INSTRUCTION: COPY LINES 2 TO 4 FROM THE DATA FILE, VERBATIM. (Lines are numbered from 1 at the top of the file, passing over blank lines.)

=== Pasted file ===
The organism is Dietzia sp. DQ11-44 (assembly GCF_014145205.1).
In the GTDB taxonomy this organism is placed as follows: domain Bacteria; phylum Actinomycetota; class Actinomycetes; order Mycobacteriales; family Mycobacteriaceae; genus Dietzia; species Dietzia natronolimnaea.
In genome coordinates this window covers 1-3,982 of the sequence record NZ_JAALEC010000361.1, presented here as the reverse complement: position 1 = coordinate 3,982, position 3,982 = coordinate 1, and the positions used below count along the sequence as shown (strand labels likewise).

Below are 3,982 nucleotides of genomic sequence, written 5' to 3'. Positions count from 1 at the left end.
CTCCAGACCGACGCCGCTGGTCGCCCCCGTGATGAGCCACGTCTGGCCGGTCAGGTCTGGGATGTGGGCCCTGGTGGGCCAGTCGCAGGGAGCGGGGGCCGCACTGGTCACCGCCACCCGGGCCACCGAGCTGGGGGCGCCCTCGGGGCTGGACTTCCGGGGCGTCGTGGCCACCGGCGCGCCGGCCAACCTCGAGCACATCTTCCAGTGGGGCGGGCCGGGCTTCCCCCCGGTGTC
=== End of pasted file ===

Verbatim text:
In the GTDB taxonomy this organism is placed as follows: domain Bacteria; phylum Actinomycetota; class Actinomycetes; order Mycobacteriales; family Mycobacteriaceae; genus Dietzia; species Dietzia natronolimnaea.
In genome coordinates this window covers 1-3,982 of the sequence record NZ_JAALEC010000361.1, presented here as the reverse complement: position 1 = coordinate 3,982, position 3,982 = coordinate 1, and the positions used below count along the sequence as shown (strand labels likewise).

Below are 3,982 nucleotides of genomic sequence, written 5' to 3'. Positions count from 1 at the left end.